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HomeminewsAustralia’s Changing Visual Behaviour Drives Zeiss New Lens Portfolio

Australia’s Changing Visual Behaviour Drives Zeiss New Lens Portfolio

Zeiss has launched findings of a national study revealing the extent and risks of device dependence, and the impact of these changes on our physiology.1

The study found 37% of Australians spend three to four hours a day on digital devices, with 26% connected for five to 10 hours. Concerningly, one in ten (9%) spend over ten hours per day looking at a screen – to put this into context, ten hours is 41% of the day – almost all our waking hours.

the Zeiss SmartLife portfolio is a big deal. It can be compared to the invention of UV protective lenses and is something we believe should become a global standard as a single solution for all of today’s active, connected adults

The research further showed that close to one quarter of respondents (23%) have experienced a ‘near miss’ due to device distraction. One in ten have come close to serious accidents walking on the street, and another 10% while driving. Young adults are especially at risk of digital distraction, with one in five (20%) having experienced a near miss when driving, and the same proportion almost running into trouble walking in the street. This is understandable considering almost half of the respondents admit to spending “a significant portion of their day” looking downward at a screen.

Daily Tasks Becoming ‘Multi Tasks’

Devices are also altering social interactions; 49% report to occasionally or always sharing their attention with a device during face to face conversations. Close to half can’t go for a walk or exercise without looking at a device (43% and 48% respectively).

It is no wonder that 46% ‘feel lost’ without their phone.

“The study paints a very clear picture of how our reliance on devices is impacting our lives in every way – our social lives and how we communicate with peers, how we approach daily tasks like exercising and driving, the increased risk associated with these behaviours, and also how we feel physically,” commented Hilke Fitzsimons, General Manager Zeiss Vision Care Australia. “This is especially true for anyone under 40 who are literally glued to their devices.”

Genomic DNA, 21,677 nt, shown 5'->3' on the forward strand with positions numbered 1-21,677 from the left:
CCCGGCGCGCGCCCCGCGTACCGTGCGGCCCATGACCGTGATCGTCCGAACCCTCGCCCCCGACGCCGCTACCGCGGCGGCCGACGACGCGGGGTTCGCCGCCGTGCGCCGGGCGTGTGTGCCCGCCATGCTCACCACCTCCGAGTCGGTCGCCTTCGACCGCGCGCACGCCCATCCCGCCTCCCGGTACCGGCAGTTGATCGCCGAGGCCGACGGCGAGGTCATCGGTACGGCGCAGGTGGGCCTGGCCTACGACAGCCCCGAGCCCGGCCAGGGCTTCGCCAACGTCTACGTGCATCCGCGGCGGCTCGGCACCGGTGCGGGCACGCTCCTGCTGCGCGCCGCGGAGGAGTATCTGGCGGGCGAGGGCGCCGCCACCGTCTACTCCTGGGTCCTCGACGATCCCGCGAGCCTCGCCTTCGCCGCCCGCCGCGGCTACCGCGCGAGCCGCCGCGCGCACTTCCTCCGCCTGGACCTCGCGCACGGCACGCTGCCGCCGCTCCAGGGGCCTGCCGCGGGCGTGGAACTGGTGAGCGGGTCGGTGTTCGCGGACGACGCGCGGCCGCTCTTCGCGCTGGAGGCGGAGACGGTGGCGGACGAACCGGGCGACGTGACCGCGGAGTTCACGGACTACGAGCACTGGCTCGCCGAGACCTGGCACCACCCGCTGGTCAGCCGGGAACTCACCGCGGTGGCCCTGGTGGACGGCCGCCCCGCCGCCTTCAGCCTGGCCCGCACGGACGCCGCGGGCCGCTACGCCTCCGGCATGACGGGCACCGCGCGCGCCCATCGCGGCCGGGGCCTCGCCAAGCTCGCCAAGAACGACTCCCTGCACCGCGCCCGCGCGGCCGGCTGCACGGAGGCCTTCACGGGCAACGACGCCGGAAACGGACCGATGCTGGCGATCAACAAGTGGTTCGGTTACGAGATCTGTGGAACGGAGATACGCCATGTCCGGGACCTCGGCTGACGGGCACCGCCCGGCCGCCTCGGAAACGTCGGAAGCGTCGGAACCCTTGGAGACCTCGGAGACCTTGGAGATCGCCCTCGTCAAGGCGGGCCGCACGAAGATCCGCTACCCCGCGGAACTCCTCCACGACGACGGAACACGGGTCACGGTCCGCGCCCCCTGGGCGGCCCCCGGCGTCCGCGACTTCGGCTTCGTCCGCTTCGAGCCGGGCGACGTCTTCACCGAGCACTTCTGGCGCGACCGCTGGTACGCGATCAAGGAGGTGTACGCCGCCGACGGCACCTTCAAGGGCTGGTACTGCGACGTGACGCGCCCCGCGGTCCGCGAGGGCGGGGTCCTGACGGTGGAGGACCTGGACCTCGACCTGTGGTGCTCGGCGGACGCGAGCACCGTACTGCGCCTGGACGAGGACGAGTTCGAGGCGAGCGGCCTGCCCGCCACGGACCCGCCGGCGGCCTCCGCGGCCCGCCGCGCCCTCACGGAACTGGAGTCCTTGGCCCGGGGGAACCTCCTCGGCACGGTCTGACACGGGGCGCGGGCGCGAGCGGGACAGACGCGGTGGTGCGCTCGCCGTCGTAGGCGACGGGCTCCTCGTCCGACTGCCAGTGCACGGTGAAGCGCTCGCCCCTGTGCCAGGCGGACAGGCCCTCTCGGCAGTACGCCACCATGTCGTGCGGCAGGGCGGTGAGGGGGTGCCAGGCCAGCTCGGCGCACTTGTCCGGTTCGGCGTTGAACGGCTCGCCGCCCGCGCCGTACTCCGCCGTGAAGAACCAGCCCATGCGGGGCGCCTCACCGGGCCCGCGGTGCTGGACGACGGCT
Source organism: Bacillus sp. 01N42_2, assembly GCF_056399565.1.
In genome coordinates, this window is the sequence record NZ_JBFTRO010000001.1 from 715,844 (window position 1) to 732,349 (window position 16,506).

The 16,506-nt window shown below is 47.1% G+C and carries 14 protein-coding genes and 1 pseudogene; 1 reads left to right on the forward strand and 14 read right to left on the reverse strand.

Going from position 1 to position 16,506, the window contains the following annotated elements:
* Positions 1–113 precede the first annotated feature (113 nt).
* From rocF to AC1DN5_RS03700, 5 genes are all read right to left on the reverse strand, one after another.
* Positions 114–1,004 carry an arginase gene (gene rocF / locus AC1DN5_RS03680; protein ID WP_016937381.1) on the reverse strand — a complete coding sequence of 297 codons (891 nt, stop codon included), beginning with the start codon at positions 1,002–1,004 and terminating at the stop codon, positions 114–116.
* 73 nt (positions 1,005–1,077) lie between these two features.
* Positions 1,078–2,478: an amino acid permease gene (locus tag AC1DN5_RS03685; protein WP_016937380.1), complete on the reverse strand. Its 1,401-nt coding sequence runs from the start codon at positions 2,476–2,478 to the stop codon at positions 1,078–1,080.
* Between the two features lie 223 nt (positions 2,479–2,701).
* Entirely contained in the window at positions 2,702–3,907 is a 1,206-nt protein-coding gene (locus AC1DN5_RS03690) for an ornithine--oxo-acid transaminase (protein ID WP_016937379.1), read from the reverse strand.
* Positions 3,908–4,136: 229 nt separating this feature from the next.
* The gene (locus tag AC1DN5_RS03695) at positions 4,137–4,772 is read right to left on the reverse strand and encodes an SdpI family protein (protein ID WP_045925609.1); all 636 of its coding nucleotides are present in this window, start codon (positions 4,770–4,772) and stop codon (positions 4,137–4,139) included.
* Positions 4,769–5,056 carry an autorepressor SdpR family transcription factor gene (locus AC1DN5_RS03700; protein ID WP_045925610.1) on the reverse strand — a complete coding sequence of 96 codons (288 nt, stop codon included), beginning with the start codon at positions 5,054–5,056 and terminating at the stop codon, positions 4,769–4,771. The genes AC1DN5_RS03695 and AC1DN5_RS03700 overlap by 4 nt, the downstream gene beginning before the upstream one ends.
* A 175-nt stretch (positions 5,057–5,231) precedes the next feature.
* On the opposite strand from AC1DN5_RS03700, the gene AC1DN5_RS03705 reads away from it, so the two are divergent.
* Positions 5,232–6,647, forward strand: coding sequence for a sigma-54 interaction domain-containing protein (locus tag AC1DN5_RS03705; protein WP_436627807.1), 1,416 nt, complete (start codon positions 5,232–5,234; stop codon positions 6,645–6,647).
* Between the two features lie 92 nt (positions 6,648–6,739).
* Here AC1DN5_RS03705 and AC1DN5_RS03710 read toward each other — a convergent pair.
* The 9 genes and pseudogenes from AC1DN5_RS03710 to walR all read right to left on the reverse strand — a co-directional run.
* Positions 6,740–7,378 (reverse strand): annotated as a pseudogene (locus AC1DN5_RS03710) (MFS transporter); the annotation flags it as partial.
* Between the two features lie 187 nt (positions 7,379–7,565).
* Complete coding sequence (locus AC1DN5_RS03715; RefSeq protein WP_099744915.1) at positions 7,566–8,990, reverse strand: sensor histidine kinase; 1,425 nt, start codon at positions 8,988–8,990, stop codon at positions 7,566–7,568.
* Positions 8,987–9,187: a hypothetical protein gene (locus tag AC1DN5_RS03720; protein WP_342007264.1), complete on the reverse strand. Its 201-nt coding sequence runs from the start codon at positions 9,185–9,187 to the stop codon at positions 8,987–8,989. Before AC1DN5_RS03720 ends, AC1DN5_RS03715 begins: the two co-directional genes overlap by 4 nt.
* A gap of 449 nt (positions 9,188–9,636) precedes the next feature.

Devices Causing Physical Strain

The study showed a majority of Australians (63%) suffer from tired eyes at the end of every day. Close to half (46%) are worried about the long-term impact of screen time on their vision, while the same number experience neck strain every day due to device usage.

In addition, 42% of parents are worried about the long-term impact that screen time will have on their child’s development.

A Solution for ‘Changing Visual Behaviour’

The study precedes the Australian release of Zeiss SmartLife lenses, designed to address how ubiquitous connectivity and our modern lifestyle are impacting people’s vision, with frequent gaze changes between various directions and distances.

Whether 20 or 60 years old, smartphones, fitness trackers and other connected information devices compete for people’s attention. Those who walk while using handheld devices can do so by relying on a combination of central and peripheral vision to navigate. They also bend the upper spine and tip the head forward to manage the close viewing distance of small screens. Spectacle wearers are often looking through the bottom of the lenses.

Zeiss says its Smart Dynamic Optics support a dynamic visual behaviour, from very close to very far, and include changed lens periphery to allow smoother, clearer vision needed for frequent changes of head and eye posture driven by the way in which people interact with their handheld devices. Zeiss SmartLife Lenses give “single vision, digital and progressive lens wearers of all ages, all day visual comfort”.

Ms Fitzsimons said the survey of Australians’ device-related behaviour, aligned with other international studies and clinical trials, informed the development Zeiss SmartLife.

“We don’t ‘see’ how we used to. Life used to be a series of events happening one after the other: do your job, read a book, meet with friends. Although the telephone might ring when you were doing any of these things, the phone did not require your complete visual attention as it does today,” said Ms Fitzsimons.

“Given the impact that device connectivity is having on our physiology, the Zeiss SmartLife portfolio is a big deal. It can be compared to the invention of UV protective lenses and is something we believe should become a global standard as a single solution for all of today’s active, connected adults.”

Ms Fitzsimons also reiterated the importance of frequently ‘switching off’.

“It’s surprising how much distraction we can process without getting into more trouble than we already do. In terms of visual health, however, it’s very important that people spend time each day away from screens, and outdoors exposed to natural light, in addition to ensuring all eyewear is tailored to the ‘new norm’ of visual behaviour.”

Zeiss SmartLife will be available across Australia in April 2020. For more information, visit www.zeiss.com/smartlife.